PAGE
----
Should I Get A Midwife Or A Doctor?

Basics of Labor and Delivery: Terms to Know

Physician or Midwife?–Understanding the Choice

Mothers-to-be have a wide array of choices in their medical care during pregnancy and delivery. Traditional health care providers include obstetricians and gynecologists as well as nurse-practitioners; these medical professionals are highly trained in identifying and managing complications of pregnancy, but may be very structured and limited in the birthing and prenatal care options available for expectant mothers.

Many women prefer a more natural, holistic approach to medical treatment. This can extend to their prenatal care and delivery plans as well; as a result, midwives are a popular choice among expectant mothers who are planning to deliver using natural childbirth techniques. Midwives emphasize natural techniques for managing pain and promoting good health for mother and baby, but typically lack the advanced training that physicians and nurse-practitioners can offer their patients.

Midwife Or Physician?

The choice between a midwife and an obstetrician or nurse-practitioner is largely one of personal preference. Midwives typically offer more flexibility and provide a wider range of choices for expectant mothers in prenatal care, exercise regimens and birthing options. Traditional medical professionals generally follow accepted practices for every stage of pregnancy, including delivery. While this structured approach can be familiar and provide additional security for some women, it also reduces the amount of control the mother has over the process and may rule out the preferred birthing method of the expectant parents. Midwives typically perform fewer tests and are not licensed to prescribe medications; this can cause concern among women who are expecting the full array of testing options during the course of their pregnancy.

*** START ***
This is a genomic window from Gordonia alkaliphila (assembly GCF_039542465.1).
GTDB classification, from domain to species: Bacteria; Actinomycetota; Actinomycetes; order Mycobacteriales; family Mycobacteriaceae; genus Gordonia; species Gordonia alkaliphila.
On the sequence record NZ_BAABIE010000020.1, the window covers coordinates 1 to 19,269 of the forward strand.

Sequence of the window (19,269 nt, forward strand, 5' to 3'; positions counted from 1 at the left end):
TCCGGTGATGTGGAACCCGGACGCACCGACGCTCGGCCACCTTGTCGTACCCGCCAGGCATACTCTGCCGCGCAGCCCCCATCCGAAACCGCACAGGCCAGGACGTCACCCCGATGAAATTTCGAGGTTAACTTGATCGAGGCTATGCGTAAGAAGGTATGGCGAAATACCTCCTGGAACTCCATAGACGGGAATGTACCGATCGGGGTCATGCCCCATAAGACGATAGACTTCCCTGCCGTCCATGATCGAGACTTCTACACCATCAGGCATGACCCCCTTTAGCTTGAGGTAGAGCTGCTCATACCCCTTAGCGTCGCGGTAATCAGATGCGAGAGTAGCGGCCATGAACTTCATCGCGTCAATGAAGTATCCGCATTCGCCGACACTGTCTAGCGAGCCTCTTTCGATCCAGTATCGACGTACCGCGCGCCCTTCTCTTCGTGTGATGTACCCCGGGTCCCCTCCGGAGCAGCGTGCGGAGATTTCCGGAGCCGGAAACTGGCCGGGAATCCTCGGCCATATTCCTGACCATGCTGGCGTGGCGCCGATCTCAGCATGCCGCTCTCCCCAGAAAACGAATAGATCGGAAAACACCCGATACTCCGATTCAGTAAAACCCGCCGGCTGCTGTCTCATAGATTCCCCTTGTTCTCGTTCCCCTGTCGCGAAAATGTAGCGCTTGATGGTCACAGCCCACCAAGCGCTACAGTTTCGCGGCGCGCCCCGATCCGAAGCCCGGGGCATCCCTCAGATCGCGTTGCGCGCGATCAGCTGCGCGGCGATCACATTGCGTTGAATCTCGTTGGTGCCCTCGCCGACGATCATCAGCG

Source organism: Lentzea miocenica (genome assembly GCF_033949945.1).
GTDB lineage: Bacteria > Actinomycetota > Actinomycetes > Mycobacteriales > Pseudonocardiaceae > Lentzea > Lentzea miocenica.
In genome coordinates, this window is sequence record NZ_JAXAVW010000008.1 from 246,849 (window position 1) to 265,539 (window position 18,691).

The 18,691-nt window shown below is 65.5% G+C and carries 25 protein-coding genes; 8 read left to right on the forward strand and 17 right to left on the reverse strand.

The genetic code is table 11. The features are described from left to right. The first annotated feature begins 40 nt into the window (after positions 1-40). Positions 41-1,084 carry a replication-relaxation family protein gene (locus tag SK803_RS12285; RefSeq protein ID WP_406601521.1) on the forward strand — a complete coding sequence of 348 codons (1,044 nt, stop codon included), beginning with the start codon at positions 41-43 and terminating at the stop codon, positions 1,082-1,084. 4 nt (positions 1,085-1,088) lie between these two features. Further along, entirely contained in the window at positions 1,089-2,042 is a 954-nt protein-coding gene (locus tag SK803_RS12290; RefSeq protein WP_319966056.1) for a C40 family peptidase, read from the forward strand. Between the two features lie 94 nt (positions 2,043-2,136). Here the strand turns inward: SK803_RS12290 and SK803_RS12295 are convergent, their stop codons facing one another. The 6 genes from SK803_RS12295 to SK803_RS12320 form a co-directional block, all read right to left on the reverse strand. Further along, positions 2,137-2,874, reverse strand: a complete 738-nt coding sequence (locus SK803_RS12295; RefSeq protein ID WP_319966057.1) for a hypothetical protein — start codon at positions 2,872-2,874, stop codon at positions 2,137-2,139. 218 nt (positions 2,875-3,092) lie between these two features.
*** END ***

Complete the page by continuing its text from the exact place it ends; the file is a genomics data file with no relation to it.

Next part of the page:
When To Choose A Physician

Women who have serious existing health conditions including diabetes, high blood pressure, or heart disease should be treated by a physician throughout the gestational period and delivery. These high-risk pregnancies require constant monitoring and adjustment of diet, medication and other treatments. As a general rule of thumb, if the mother-to-be must take any prescription medication other than prenatal vitamins, she should be under a medical doctor’s care in order to monitor the baby’s health as well as her own.

When To Select A Midwife

For healthy women who anticipate no major problems with their pregnancies, midwives can offer a number of options not typically available from traditional medical care providers. Midwives can assist in home births, water births, and can work with the entire family in order to ensure that everyone knows what to expect and how to respond at each stage of labor. Midwives can also attend hospital deliveries if this is arranged in advance. Because midwives typically offer more personalized service to their clients, many women feel more comfortable in going through delivery with these specialized birthing experts.

Regardless of which option the parents-to-be select, the most important factor to consider is the level of comfort the mother feels with her health care provider. A supportive, caring physician, nurse-practitioner or midwife can be a tremendous asset to the family throughout the pregnancy and delivery. The proper choice can make the entire process much easier and less intimidating for first time mothers and fathers-to-be.

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